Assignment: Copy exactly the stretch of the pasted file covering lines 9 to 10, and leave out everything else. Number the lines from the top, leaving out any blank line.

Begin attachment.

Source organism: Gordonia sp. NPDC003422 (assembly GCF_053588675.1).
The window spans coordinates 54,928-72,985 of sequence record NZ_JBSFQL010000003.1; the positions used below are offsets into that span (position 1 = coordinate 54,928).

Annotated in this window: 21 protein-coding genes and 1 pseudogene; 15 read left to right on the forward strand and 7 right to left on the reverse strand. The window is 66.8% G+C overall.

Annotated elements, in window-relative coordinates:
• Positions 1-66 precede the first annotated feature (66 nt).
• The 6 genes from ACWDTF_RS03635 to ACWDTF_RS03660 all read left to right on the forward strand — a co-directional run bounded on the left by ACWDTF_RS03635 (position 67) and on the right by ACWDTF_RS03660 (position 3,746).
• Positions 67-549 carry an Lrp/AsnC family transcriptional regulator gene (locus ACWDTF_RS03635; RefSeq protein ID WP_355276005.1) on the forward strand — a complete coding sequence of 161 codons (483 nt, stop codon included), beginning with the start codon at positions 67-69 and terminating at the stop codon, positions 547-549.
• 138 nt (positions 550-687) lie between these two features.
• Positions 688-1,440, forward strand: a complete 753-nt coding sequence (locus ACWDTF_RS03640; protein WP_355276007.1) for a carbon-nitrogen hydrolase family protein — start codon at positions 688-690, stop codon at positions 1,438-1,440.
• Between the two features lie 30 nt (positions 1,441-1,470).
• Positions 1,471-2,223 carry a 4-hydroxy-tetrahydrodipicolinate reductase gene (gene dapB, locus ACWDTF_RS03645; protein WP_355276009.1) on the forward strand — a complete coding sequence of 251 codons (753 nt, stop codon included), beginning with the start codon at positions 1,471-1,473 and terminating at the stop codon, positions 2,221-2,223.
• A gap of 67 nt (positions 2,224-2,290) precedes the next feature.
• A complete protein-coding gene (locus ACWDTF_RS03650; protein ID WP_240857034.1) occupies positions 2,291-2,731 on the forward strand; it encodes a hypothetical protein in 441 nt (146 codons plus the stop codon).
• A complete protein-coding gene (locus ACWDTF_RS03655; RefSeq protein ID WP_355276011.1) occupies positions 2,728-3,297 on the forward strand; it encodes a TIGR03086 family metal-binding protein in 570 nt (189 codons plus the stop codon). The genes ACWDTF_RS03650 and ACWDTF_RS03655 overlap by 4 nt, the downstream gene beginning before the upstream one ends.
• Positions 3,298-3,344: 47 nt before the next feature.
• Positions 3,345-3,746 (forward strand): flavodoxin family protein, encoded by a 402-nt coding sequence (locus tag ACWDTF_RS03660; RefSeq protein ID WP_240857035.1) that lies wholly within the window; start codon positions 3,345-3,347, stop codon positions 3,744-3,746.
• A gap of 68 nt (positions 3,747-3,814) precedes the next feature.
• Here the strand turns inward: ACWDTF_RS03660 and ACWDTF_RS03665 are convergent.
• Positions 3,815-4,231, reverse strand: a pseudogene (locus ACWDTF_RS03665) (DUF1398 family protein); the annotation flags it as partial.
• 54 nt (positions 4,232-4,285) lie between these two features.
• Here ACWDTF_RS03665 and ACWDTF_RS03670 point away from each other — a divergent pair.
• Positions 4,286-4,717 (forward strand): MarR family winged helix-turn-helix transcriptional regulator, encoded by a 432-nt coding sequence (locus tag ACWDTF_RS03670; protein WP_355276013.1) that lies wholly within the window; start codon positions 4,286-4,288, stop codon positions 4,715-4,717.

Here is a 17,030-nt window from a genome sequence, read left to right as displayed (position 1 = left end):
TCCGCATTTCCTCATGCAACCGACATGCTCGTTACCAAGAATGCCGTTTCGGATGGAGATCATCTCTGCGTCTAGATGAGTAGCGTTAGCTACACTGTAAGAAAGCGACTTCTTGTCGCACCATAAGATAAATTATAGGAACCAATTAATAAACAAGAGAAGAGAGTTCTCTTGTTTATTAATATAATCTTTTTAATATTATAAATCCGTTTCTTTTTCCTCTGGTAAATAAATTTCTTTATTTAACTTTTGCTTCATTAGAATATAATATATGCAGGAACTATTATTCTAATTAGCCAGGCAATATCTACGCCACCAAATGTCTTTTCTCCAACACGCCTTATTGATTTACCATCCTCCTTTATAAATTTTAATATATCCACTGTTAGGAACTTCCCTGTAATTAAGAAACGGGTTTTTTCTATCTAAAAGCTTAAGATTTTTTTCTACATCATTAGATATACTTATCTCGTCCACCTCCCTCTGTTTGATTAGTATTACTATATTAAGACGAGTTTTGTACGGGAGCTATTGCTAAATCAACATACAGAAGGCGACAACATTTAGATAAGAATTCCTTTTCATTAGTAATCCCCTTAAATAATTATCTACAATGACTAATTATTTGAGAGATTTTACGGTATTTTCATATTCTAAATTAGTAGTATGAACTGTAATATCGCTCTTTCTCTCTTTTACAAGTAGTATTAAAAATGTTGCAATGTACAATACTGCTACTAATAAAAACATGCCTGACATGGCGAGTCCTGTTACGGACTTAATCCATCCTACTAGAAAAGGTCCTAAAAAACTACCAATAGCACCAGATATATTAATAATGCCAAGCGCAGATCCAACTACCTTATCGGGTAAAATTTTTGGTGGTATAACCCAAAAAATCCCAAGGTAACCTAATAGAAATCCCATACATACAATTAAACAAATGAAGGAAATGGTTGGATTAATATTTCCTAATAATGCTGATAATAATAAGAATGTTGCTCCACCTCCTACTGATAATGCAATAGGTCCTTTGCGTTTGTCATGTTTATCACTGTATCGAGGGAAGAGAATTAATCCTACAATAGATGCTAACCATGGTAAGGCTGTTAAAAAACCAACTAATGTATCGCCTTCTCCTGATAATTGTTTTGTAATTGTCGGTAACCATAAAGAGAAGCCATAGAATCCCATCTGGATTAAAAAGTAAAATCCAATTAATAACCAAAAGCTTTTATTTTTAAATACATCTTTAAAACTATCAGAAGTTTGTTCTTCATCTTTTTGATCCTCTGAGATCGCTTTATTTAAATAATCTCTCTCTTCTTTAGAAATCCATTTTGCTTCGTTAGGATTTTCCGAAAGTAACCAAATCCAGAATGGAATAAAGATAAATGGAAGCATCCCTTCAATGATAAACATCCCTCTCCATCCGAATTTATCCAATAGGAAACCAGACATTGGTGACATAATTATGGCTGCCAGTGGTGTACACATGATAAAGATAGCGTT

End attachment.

• Positions 688-1,440, forward strand: a complete 753-nt coding sequence (locus ACWDTF_RS03640; protein WP_355276007.1) for a carbon-nitrogen hydrolase family protein — start codon at positions 688-690, stop codon at positions 1,438-1,440.
• Between the two features lie 30 nt (positions 1,441-1,470).